Deciphering Human Disease by Big Data Analytics and Automated Machine Learning

Seminar Details
Wednesday, October 13, 2021 - 4:00pm to 5:00pm


Zijun ("Frank") Zhang, Ph.D.
Flatiron Research Fellow, Simons Foundation & Princeton University


Department of Computational Medicine & Bioinformatics Weekly Seminar


Understanding the genetic and molecular architecture of human disease is accelerated by robust model development and large-scale molecular profiling. I will present two studies leveraging big data analytics or automated machine learning to dissect human disease complexities: 1) Molecular and clinical signatures of SARS-CoV-2 infection in the US marines. This analysis revealed strong antiviral innate immunity set point in females contributing to sex differences in both molecular and clinical response to SARS-CoV-2 infection. A set of accurate biomarkers capable of detecting PCR false negative infections was implemented on small footprint devices. 2) Automated machine learning to interpret the effects of genetic variants. An automated framework, AMBER, was developed for efficiently searching neural network architectures to model genomic sequences. AMBER is useful in various biological applications, including fine mapping variants, partitioning genetic heritability, and in personalized medicine enabled by CRISPR/Cas9 genome editing. Together, these efforts demonstrate quantitative methods coupled with large-scale biomedical data as an effective avenue to decode human regulatory and disease biology.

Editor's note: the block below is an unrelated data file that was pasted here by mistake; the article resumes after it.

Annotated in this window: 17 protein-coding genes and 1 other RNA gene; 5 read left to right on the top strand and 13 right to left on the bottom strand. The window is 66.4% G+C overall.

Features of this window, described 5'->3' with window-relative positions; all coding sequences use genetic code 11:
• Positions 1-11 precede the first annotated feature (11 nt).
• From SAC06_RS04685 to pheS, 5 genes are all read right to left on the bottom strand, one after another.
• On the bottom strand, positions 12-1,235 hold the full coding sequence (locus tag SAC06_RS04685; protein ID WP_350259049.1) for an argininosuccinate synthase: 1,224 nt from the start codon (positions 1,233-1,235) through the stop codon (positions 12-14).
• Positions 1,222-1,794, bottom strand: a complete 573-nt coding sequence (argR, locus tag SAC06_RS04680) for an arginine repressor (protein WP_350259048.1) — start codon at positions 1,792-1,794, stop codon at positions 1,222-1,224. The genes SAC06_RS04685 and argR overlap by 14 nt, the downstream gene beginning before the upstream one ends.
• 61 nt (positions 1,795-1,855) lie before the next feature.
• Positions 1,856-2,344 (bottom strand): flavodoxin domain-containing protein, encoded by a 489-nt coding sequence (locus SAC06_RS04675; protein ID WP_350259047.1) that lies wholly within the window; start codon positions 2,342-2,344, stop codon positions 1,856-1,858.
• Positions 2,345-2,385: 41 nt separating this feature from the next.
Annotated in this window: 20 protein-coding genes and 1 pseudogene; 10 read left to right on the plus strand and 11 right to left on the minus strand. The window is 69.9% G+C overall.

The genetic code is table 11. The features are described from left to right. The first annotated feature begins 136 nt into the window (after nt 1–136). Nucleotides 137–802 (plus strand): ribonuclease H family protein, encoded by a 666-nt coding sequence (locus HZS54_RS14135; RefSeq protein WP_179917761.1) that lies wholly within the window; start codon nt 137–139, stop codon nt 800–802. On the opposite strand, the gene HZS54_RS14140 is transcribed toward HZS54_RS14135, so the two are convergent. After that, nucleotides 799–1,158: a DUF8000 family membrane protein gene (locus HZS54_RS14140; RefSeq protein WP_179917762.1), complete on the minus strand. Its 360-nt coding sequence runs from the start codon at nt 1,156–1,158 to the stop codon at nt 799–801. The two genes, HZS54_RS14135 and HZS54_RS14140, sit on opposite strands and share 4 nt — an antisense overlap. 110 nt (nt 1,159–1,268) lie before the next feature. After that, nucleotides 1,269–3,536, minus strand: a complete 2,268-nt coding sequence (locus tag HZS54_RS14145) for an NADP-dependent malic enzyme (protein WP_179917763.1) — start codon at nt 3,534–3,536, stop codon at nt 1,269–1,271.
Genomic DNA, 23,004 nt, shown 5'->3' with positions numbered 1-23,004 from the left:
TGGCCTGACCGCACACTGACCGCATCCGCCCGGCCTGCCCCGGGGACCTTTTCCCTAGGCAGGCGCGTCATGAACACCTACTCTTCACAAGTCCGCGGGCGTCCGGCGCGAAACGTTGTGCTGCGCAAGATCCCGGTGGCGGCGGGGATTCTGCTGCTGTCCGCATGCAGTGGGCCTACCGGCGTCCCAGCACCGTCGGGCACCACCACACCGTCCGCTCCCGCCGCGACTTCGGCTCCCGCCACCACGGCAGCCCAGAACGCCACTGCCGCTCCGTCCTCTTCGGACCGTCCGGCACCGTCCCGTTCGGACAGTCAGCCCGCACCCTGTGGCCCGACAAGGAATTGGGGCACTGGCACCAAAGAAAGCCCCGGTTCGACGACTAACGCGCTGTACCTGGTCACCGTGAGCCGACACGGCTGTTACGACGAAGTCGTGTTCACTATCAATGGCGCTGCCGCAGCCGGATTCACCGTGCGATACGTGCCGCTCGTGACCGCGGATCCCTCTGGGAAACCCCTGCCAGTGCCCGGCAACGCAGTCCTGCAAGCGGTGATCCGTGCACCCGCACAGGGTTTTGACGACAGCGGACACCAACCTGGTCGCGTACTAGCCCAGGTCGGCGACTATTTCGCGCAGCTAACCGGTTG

Short Bio:

Frank Zhang is a Flatiron research fellow with Olga Troyanskaya at the Simons Foundation and Princeton University since 2019. Prior to that, he obtained his PhD at UCLA with Yi Xing. His research focuses on machine learning and statistical method developments for the prediction and interpretation of human molecular and genetic variations using biological big data. Recently, he works on adopting and developing cutting-edge neural architecture search methods to automate the design of deep neural networks in genomics. He is also interested in making deep learning in biomedicine more interpretable and equitable.